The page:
One of my favorite things about Fall is that feeling of renewal that one gets this time of year. We’re near that middle of the last half of the year but I guess that feeling of starting new things will always be there for me no matter how long it’s been since I’ve gone to school. And what better time to start something new.
With that in mind I’m going to give the weekly challenges a try to push myself as a blogger. I will be posting the photo or the writing challenge depending on how the upcoming topics fit with the overall theme of my blog. I’m going to give it a go at least until the end of October. And with that, here is my first Weekly Writing Challenge post, sent by email. Here goes!
A few months ago I posted the above photo as this Wordless Wednesday. I think it’s been my most popular Wordless Wednesday post next to this one, and it’s struck up a little bit of a passion for photographing CB and Kona with cars etc. The biggest questions that arose in our minds when we discovered this vehicle was not only how did it get to the bottom of a gully in the woods, but we were also curious as to what it was – make, model, year? Did it belong to a neighbor years ago? Did someone push it down the hill because it had been neglected? Or was it simply abandoned when the sandstone quarry that was adjacent to the gully closed in the 1950’s? There’s definitely a story here, but how does one go about finding the answers?
We ended up turning to our community newsletter, the Wildwood Warbler. It’s published monthly and is hand delivered to all mailboxes in the community of Wildwood. This year the newsletter has been running a theme called “My Wildwood Vision” and with every issue a photograph is published on a resident’s vision of Wildwood. We feel that the adjacent park (Edworthy) is a big part of our vision of the neighborhood as we are often there and with how visually interesting this photo of Kona with the “fossil” car is, we decided to submit it to the newsletter. They loved the photo and published it in the September edition. We did have an ulterior motive, perhaps someone in the neighborhood had an idea as to what kind of car this was, how it got there or how long it had been there. Maybe we could get some insight as to what this car’s story was.
We really couldn’t have received a better outcome. We have met so many new neighbors when we’ve been out on walks as Kona is recognized from the newsletter. Others that know us have been very excited to see the photo and we have received so many comments on the picture as well as other people’s story’s on their own discovery of the car, whether it was last year or years ago. But what has been most exciting have been the emails with model/year suggestions for our mystery vehicle. One email we received said;
I saw Kona’s picture on the front page of the community newsletter! Cool! One of our friends works in the car industry and seems pretty confident that the car is a 1940 Pontiac. He spent about 40 minutes last night at our house going through a few other options, but has decided that based on the lines, this is probably the car. See attached.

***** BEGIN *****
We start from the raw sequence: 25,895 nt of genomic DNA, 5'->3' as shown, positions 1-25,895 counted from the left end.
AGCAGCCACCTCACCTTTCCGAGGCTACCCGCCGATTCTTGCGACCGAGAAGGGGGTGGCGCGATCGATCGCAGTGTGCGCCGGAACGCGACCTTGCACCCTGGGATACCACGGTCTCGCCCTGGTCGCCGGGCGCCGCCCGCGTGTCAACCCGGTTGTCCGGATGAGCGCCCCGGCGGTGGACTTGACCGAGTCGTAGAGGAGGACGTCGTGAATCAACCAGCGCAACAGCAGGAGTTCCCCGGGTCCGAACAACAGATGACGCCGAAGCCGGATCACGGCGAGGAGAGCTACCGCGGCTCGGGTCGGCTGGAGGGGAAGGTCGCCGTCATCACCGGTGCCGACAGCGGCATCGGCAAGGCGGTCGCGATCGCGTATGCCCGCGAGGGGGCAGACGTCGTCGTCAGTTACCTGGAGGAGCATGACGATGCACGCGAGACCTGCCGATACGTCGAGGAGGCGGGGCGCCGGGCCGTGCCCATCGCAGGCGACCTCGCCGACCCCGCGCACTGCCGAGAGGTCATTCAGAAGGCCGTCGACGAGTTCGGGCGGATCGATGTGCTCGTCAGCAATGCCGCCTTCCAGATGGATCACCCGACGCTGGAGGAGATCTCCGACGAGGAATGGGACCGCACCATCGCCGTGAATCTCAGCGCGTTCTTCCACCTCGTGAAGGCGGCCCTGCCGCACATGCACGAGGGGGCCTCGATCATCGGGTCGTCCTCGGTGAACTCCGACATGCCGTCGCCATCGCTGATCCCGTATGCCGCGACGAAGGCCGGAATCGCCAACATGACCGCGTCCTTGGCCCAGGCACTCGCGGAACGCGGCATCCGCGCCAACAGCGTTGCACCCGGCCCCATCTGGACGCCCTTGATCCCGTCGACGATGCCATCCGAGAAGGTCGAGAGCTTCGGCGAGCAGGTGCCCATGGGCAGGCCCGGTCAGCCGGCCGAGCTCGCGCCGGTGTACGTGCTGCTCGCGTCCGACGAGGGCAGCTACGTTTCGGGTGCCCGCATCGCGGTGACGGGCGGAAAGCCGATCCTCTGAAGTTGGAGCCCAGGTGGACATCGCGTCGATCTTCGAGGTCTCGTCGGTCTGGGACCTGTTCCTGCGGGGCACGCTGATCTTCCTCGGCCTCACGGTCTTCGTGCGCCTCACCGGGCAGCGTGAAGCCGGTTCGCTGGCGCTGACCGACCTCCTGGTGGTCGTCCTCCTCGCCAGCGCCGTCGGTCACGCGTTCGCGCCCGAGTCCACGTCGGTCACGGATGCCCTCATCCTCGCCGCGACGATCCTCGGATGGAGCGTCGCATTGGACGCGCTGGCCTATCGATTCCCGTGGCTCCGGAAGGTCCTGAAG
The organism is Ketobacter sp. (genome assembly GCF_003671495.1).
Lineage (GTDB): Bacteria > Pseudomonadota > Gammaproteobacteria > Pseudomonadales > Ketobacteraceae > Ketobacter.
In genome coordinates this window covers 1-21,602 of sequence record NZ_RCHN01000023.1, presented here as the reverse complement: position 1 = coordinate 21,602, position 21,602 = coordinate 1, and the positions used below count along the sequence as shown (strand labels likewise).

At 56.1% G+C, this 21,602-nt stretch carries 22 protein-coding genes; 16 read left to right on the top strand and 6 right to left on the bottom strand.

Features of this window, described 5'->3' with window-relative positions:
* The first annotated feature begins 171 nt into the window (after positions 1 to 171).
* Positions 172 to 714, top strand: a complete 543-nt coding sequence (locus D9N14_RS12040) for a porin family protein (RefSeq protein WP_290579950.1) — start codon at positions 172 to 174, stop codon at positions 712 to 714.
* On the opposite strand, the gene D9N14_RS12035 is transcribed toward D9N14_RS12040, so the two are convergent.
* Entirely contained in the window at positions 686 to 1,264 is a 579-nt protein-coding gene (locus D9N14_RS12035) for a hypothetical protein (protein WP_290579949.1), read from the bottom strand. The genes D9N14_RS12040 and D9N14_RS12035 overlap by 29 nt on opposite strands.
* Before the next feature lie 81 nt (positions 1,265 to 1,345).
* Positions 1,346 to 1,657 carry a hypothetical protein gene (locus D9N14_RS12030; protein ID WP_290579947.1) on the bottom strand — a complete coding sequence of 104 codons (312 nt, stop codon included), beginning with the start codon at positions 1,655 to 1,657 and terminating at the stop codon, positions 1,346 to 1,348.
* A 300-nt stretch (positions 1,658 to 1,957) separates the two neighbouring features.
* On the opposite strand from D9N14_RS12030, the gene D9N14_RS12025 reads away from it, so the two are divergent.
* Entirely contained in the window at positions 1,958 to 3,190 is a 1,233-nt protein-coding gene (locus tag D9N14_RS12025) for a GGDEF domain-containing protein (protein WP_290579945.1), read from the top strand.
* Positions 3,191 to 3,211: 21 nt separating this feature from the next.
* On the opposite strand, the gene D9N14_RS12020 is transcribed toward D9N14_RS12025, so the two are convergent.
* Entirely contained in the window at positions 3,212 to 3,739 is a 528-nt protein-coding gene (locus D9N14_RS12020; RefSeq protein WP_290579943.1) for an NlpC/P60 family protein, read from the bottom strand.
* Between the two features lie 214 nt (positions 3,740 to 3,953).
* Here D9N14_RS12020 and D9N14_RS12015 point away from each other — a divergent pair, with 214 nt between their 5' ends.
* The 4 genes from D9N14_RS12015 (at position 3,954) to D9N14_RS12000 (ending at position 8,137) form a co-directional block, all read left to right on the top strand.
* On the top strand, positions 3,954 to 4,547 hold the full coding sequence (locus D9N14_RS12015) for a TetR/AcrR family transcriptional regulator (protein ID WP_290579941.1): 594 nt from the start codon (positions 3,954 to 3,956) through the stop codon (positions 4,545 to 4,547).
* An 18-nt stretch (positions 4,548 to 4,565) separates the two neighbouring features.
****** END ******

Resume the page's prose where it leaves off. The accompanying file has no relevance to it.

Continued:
We were thinking that this 1940’s Pontiac could be the car. And then we received this note from the editor of the Warbler. A newsletter reader sent her an email with a link to an online car sale website;
“Hello! This email was a quick response to your request. I think it might be the car!
——– Original Message ——–
Subject: Calling All Cars Vehicle Listing #150611
I saw this Car listing at cacars.com and wanted you to see it. I think
this may be the car you asked about.
So now we had two really good options. Both cars are pretty similar in general shape so it required a trip down into the gully for another look. And wouldn’t you know it, it looks like our mystery car could be convertible based on the fact it has no roof, and there are no saw marks to indicate that the roof was hacked off. We’re now pretty confident that the car is most likely a 1939 Buick Roadmaster since that car came in a soft-top model, such as the photo below.
We also found this vintage ad. Our find sure would have been a beauty in it’s day.
Here are a few more pictures of the 1939 Buick Roadmaster from the gully.
We think we have one part of the story figured out but there are still questions. What I find most interesting is how our picture of a little dog and an old car brought about so much discussion in the neighborhood. It’s quite cool to have people take the time to help us solve our mystery but it also shows what a great community we live in. We are still meeting new people when we’re out on walks and its been really great discovering their connection to the old car and the community itself.
thanks for reading